Bear KompleX Black Diamond 3 Hole Grips

These grips are money for pull-ups and toes to bars! I’ve used a bunch of different grips over the years and these are the best by far. I didn’t care for them when doing bar muscle-ups though, because they grip so well and I prefer something that can slide around the bar more. I’m really liking the bigger size XL after using larges in a couple of other Bear KompleX styles.

After a few weeks I still haven’t needed to use chalk on these grips.

Saturday Workouts

I’m dealing with a calf strain as well as babying my back after a couple of tweaks, so I’m exercising in the garage more than normal. I don’t usually put workouts on this site, but what I came up with today was fun, so I thought I’d share.

The first workout was a pyramid of single arm dumbbell shoulder presses. Start at 5# and do 5 reps on each arm. Add 5# each set, continuing to do 5 reps per arm. Repeat all the way up to 50#. Do a second set with the 50# dumbbell for each arm and then decrease by 5# each set back down to 5#. It ends up being 20 sets for 100 total reps on each arm.

The second workout I did was:

20-15-10-5

  • Burpees
  • Dumbbell Box Step Overs (24″, 35# DBs)

Give these a try and let me know what you think.

CrossFit Games Wild Card Invite

On Tuesday, CrossFit officially announced the Games invitation they extended to Hunter McIntyre, a professional obstacle course racer. Many CrossFit Games competitors and some people covering the sport from the media side of things really hate the wild card invite. Their biggest argument seems to be that athletes should “earn” their spot through the other qualification methods, which, by the way, have all changed a lot for this season.

First off, what is this wild card invite? For years, the CrossFit Games Rulebook has had a section allowing the company (CrossFit) to invite people of their choosing to compete at the Games without going through the other qualification methods. Here’s the part from the rulebook for the current season (link to PDF).

4.06 – THE GAMES – INVITATION PROCESS FROM AN AT-LARGE BID
CrossFit Inc. reserves the right to invite four individual athletes to compete at the Games. The means by which an athlete can earn one of the
four at-large bids is solely up to CrossFit Inc.’s discretion.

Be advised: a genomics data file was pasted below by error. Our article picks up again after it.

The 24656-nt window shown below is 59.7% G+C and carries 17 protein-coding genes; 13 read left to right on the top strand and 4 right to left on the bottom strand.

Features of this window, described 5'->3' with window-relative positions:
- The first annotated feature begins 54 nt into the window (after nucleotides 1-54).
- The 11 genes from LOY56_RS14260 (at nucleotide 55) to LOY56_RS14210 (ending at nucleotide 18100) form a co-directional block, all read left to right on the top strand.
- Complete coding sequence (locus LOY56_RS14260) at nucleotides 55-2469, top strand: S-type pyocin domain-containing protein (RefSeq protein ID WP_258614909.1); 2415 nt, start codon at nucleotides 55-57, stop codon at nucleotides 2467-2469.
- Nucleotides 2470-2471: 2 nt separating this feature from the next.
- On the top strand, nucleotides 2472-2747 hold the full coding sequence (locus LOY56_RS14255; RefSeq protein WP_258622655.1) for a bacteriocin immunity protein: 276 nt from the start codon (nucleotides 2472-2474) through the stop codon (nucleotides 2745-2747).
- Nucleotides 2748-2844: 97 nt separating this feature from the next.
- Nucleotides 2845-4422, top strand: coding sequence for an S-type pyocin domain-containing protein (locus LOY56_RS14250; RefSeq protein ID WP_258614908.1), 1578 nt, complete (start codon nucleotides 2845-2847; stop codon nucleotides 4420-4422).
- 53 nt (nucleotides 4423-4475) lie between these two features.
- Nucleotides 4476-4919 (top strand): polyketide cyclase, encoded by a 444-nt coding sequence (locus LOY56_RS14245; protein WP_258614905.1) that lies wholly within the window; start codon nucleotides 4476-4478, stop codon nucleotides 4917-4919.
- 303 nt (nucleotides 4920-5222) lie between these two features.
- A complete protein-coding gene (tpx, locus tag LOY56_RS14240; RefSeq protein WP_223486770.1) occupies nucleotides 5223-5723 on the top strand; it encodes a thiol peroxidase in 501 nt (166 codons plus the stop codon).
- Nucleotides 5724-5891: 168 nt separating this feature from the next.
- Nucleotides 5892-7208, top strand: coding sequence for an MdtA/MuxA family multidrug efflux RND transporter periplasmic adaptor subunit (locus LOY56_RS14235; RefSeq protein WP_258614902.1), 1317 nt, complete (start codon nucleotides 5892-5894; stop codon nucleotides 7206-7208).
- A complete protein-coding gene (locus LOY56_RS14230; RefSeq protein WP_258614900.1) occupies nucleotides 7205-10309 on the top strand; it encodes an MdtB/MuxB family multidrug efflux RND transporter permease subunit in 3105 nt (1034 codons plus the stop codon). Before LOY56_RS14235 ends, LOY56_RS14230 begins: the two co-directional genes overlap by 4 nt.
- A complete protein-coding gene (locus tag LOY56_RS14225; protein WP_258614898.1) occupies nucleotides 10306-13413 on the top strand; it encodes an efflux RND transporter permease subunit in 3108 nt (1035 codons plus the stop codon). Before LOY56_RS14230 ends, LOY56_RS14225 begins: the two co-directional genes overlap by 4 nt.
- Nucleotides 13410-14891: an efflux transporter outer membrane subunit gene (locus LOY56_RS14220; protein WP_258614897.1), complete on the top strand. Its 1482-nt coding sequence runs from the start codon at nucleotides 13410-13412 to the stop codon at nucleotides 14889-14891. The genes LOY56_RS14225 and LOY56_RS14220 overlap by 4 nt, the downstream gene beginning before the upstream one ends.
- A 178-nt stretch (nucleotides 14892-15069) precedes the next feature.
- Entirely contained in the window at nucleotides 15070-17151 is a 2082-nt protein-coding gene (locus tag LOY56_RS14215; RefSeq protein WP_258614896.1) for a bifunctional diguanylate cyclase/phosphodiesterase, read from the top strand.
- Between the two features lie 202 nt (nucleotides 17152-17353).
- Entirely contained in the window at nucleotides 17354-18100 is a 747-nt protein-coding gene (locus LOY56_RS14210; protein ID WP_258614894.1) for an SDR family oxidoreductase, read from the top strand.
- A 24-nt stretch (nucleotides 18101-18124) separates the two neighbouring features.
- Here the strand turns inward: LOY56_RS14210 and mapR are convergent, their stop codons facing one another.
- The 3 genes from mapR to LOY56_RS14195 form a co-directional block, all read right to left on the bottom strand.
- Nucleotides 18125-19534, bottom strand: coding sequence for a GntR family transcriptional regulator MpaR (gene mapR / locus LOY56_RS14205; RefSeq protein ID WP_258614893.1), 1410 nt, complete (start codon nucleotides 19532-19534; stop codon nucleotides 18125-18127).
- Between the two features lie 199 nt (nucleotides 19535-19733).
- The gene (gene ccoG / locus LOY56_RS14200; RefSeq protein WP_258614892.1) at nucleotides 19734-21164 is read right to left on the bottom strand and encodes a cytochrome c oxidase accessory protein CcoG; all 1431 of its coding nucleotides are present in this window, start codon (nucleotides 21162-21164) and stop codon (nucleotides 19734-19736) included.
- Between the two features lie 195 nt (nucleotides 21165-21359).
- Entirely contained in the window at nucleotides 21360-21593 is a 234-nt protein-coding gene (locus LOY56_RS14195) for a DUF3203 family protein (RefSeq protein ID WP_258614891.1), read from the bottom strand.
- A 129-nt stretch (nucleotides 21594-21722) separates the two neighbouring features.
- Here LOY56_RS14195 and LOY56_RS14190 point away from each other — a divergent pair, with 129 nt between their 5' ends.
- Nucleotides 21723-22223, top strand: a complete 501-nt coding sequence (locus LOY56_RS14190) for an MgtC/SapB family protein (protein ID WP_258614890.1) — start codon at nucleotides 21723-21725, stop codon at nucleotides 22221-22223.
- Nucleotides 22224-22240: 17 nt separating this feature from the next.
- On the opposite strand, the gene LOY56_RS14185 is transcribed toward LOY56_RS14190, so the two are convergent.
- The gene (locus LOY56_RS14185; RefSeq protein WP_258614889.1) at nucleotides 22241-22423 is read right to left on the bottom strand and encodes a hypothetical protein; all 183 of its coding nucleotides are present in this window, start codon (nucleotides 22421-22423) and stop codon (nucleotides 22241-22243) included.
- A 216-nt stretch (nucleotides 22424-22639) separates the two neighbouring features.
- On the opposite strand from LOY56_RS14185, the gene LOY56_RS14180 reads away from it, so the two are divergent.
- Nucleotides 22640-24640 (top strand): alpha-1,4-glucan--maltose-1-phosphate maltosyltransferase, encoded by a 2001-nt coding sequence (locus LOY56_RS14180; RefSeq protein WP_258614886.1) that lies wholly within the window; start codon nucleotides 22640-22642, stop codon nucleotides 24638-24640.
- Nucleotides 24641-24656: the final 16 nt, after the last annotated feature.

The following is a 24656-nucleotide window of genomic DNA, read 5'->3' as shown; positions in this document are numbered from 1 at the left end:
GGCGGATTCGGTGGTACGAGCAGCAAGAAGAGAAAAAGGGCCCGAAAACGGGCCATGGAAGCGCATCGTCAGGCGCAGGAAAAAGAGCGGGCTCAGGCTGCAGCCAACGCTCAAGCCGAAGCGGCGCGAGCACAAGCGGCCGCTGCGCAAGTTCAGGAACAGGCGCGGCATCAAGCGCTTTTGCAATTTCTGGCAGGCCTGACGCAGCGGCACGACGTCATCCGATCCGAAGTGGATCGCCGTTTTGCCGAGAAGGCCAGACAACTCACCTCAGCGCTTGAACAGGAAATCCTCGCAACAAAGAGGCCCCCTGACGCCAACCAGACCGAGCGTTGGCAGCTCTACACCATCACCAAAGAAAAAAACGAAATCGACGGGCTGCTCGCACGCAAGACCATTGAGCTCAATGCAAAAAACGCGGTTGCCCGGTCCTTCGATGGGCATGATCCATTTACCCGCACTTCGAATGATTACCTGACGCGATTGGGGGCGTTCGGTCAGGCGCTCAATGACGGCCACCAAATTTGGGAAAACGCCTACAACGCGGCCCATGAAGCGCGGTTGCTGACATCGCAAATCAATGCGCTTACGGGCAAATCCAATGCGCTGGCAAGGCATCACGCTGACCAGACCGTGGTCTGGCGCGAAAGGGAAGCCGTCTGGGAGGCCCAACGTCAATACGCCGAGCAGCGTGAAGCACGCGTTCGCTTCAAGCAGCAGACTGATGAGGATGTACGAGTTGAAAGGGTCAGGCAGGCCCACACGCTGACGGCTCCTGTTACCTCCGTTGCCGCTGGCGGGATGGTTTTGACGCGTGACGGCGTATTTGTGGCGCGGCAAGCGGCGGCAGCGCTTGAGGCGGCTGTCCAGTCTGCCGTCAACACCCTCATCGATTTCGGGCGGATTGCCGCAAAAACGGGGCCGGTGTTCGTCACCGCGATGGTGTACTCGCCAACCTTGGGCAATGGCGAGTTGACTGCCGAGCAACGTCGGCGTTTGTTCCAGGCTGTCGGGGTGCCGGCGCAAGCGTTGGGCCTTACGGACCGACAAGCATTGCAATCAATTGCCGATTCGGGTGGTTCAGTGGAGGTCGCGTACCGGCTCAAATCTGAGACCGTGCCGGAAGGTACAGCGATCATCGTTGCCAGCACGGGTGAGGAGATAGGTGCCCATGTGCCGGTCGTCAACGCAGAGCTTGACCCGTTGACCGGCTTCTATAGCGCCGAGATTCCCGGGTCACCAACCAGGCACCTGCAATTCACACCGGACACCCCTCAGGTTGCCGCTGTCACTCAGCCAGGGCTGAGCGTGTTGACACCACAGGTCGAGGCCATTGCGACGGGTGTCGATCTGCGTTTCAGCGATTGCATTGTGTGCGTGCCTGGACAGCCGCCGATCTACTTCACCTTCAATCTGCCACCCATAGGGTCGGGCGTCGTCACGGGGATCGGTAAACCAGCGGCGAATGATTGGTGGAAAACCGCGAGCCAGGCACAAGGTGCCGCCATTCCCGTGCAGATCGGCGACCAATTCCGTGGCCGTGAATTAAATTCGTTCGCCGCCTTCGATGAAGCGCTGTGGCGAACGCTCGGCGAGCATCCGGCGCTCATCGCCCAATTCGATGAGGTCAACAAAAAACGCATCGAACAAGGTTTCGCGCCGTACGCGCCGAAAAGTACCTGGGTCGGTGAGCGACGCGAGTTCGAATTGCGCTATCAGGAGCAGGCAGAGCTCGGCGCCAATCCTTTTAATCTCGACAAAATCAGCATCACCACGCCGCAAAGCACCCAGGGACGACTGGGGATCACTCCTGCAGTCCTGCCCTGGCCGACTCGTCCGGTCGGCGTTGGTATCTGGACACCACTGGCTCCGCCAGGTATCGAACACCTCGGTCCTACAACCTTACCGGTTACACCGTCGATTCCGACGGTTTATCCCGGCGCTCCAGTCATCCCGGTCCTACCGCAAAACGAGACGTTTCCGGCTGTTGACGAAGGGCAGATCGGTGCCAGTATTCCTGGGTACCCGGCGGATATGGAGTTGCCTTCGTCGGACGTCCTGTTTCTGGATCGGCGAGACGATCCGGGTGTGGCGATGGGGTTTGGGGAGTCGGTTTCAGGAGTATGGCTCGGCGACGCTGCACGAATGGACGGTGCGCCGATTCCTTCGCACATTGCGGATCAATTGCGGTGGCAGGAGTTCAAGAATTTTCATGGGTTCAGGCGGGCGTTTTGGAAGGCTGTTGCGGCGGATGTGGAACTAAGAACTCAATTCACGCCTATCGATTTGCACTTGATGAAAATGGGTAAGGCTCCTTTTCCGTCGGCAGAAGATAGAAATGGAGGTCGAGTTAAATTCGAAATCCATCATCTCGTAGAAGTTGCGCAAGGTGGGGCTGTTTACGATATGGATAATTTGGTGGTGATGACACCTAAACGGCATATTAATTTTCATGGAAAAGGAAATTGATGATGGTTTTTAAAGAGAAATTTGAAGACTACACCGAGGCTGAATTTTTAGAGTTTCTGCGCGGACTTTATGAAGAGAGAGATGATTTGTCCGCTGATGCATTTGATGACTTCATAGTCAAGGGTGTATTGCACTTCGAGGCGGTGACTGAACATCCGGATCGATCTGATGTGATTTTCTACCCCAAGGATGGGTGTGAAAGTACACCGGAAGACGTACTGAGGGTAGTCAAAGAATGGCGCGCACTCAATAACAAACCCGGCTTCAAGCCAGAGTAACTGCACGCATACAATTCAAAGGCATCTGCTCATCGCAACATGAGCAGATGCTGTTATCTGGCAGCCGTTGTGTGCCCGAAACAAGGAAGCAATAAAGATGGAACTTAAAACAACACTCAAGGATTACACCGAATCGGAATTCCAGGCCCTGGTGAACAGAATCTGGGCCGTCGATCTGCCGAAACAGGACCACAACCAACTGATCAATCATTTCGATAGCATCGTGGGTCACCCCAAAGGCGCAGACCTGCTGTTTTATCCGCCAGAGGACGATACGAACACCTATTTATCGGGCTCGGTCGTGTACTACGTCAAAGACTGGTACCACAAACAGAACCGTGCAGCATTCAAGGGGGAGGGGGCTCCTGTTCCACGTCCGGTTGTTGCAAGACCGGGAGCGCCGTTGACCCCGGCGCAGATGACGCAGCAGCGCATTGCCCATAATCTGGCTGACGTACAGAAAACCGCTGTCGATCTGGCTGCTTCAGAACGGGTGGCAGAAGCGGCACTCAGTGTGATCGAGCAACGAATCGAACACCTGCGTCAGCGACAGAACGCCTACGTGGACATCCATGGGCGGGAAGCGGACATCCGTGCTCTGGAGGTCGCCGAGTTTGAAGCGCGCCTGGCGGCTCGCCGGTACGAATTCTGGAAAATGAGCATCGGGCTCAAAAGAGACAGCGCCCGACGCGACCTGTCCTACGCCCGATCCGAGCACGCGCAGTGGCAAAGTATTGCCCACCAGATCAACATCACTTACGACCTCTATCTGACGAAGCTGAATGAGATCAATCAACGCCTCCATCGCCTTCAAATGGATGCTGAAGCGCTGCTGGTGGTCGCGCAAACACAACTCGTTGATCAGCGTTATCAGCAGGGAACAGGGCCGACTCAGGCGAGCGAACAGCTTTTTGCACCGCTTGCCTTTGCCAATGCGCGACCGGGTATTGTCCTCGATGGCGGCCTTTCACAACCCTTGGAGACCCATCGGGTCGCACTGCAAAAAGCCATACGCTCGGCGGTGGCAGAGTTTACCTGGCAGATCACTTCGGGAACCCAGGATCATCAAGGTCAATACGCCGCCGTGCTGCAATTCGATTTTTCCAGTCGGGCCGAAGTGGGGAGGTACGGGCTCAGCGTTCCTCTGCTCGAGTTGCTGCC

Personally I love the invite. Before I get into why and a key point of the whole thing, let me just point out a few things about Hunter. He’s a great athlete and very fit. Check out this comparison of his 2018 and 2019 Open workouts compared to Brent Fikowski, who has been top four at the Games for the last three years..

Hunter beat Brent in 4/11 scored events over the last two Opens, which is pretty damn good. Overall Hunter placed much higher than a lot of the national championships from the 2019 Open. Some of those national champions have no business stepping up to complete alongside the best of the best. Hunter will actually be competitive in some of the endurance type events, with the potential to grab some wins.

Now on to the real meat of this thing. Games athletes and some media people seem to be missing the whole point of the wild card invite! The invite is for the athlete NOT to earn it through normal qualification methods. I remember an old CrossFit video of Greg Glassman talking about these invites, which I couldn’t find. They were basically created as a way to invite athletes from other sports to compete at the Games and see how they compare to CrossFitters. The idea is to answer the question, “Can an athlete built by another fitness program or sport compete and win the CrossFit Games?” If we forced Hunter McIntyre to earn his invite like the rest of the Games competitors, it doesn’t tell us anything new because at that point we’d consider him a CrossFit Games athlete, when at this point he’s still an obstacle course racer.

I think it’s pretty simple to understand and it’ll create some excitement at the Games. I hope he destroys the field in some of the early workouts. Here are some videos with Hunter if you’d like to learn more.